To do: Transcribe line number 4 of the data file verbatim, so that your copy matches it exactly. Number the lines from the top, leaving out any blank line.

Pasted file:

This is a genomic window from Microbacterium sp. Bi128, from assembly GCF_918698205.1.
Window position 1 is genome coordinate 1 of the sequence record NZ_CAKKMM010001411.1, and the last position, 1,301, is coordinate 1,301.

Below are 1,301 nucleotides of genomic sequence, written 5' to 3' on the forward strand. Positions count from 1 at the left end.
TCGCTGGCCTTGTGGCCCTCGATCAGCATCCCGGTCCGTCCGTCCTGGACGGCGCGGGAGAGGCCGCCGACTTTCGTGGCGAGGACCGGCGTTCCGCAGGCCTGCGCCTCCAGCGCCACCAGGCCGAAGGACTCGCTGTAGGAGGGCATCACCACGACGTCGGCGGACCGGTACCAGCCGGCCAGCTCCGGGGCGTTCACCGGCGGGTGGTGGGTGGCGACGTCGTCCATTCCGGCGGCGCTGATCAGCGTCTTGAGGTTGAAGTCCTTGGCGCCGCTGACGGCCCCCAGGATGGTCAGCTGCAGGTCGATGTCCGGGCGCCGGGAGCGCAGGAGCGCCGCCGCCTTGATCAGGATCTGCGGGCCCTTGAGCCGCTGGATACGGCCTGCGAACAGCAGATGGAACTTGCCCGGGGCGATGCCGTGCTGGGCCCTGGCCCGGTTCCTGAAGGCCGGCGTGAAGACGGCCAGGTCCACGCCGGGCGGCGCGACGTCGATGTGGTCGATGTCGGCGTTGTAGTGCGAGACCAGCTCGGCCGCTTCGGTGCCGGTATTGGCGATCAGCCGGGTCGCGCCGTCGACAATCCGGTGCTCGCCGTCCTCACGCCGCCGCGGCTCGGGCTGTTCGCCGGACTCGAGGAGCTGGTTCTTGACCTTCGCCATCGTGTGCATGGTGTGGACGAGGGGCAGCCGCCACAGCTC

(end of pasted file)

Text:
TCGCTGGCCTTGTGGCCCTCGATCAGCATCCCGGTCCGTCCGTCCTGGACGGCGCGGGAGAGGCCGCCGACTTTCGTGGCGAGGACCGGCGTTCCGCAGGCCTGCGCCTCCAGCGCCACCAGGCCGAAGGACTCGCTGTAGGAGGGCATCACCACGACGTCGGCGGACCGGTACCAGCCGGCCAGCTCCGGGGCGTTCACCGGCGGGTGGTGGGTGGCGACGTCGTCCATTCCGGCGGCGCTGATCAGCGTCTTGAGGTTGAAGTCCTTGGCGCCGCTGACGGCCCCCAGGATGGTCAGCTGCAGGTCGATGTCCGGGCGCCGGGAGCGCAGGAGCGCCGCCGCCTTGATCAGGATCTGCGGGCCCTTGAGCCGCTGGATACGGCCTGCGAACAGCAGATGGAACTTGCCCGGGGCGATGCCGTGCTGGGCCCTGGCCCGGTTCCTGAAGGCCGGCGTGAAGACGGCCAGGTCCACGCCGGGCGGCGCGACGTCGATGTGGTCGATGTCGGCGTTGTAGTGCGAGACCAGCTCGGCCGCTTCGGTGCCGGTATTGGCGATCAGCCGGGTCGCGCCGTCGACAATCCGGTGCTCGCCGTCCTCACGCCGCCGCGGCTCGGGCTGTTCGCCGGACTCGAGGAGCTGGTTCTTGACCTTCGCCATCGTGTGCATGGTGTGGACGAGGGGCAGCCGCCACAGCTC